Startups · Technology Commercialization

What do founders look for when selecting legal representation?

Michael CISSP Attorney/Consultant at Self Employed

May 27th, 2015

You have worked long and hard and put skin in the game.  What are you looking for when selecting legal counsel?  Does it depend on the nature of the work?  Are you looking for big name firms or more personal relationships?  Is flexibility in billing more important than location?  Are you looking for a longer term relationship or a one off helping hand? 

Jeff Dennis Entrepreneur in Residence at Fasken Martineau DuMoulin

May 27th, 2015

I am what I believe to be the world's only Entrepreneur in Residence in a law firm (at least I haven't found another so far). I am a lawyer by training, but spent the last 25 years or so as a serial entrepreneur. I joined one of Canada's largest and most international law firms a few years ago to provide commercialization and financing strategic advice to early stage entrepreneurs and to assist Fasken Martineau in figuring out how "big law" does business with these companies.

In my experience, you need a combination of a trusted advisor who you can build a long term relationship with, who, if they haven't walked a mile in your shoes, are able to understand the practical issues involved in running an early stage business. Price is often a factor, as a result, we have instituted a "law firm as a service" subscription model as well as fixed fee pricing to address affordability and certainty.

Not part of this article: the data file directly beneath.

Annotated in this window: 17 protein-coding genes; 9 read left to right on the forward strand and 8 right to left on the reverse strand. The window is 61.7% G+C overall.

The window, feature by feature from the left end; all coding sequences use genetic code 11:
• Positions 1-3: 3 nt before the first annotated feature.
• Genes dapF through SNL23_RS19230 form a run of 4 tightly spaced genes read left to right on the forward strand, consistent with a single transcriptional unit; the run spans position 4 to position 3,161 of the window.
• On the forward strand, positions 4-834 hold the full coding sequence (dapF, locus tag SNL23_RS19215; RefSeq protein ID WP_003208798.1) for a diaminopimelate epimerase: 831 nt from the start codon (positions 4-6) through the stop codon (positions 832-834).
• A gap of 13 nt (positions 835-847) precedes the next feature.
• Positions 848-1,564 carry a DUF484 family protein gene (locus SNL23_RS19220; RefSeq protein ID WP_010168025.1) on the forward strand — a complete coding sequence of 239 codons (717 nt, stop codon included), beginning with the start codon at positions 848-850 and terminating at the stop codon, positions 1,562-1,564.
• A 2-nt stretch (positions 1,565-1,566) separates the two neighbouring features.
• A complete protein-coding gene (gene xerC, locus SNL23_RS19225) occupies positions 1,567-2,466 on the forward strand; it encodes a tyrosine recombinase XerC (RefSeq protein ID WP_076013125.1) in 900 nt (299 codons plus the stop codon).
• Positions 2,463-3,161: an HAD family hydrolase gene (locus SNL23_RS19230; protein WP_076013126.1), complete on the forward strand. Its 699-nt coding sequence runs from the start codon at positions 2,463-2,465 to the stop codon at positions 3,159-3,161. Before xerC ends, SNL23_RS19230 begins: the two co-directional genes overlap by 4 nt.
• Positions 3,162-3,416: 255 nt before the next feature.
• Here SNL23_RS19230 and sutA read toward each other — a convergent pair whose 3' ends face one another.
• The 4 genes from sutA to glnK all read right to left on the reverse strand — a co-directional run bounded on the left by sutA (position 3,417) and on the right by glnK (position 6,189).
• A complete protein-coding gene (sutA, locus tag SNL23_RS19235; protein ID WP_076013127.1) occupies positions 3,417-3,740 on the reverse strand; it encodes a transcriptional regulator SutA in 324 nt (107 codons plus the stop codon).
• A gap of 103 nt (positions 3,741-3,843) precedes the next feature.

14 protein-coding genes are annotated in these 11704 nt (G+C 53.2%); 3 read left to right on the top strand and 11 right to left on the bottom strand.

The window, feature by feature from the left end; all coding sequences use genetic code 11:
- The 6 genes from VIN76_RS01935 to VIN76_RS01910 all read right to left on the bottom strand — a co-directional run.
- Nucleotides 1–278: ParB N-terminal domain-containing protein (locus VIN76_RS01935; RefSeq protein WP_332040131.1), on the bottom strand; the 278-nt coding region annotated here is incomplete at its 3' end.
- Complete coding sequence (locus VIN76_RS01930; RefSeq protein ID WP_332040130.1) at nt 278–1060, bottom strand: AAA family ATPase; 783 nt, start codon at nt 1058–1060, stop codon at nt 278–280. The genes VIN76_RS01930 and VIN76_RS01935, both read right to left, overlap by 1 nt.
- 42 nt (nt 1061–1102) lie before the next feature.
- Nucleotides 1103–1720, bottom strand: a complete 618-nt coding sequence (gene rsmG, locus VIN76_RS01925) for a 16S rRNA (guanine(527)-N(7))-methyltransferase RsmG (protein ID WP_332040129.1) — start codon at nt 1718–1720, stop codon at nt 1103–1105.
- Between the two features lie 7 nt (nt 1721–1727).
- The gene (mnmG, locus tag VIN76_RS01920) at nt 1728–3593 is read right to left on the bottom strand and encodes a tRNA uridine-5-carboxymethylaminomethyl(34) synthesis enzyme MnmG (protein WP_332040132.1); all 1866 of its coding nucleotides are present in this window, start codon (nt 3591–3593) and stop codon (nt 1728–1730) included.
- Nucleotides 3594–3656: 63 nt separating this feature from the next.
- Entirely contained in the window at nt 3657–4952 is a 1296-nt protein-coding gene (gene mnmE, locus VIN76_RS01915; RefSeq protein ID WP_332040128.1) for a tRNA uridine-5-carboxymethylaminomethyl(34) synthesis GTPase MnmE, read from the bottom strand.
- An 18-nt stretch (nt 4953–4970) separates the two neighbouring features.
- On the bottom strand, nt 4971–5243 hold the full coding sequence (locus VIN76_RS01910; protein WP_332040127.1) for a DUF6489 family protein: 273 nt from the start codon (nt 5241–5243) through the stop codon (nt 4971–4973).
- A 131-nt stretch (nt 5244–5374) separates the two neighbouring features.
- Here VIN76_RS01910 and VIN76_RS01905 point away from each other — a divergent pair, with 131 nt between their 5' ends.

Lastly, and most importantly, an advisor with a network who can advance your business is critical. Most lawyers can handle the technical legal work, however, very few can open the doors that you need opened.

L. Marshall-Smith

May 27th, 2015

Hi Michael...

Like most things in life for me, building relationships are important. I like to meet with and get to know the lawyer or legal team first.  If we hit it off, then I would be looking for a long-term relationship, having the legal arm part of the overall team, even if outsourced.  Big name firms are great, and typically carry a lot of weight, but with that also comes lots of bureaucracy and red tape, and dealing with assistants and paralegals, etc.  I do prefer a one-on-one directly with my lawyer, so would tend to gravitate to a smaller, or boutique firm.  Flexibility in billing is also a consideration, especially at the very early stages of a start up when legal advice is quite necessary, but there may be very little in the budget to pay for it, especially if the start up is pre funded. The absolute MUST HAVE for me is a proven track record in the start up space, connections to possible investors, technology partners, etc.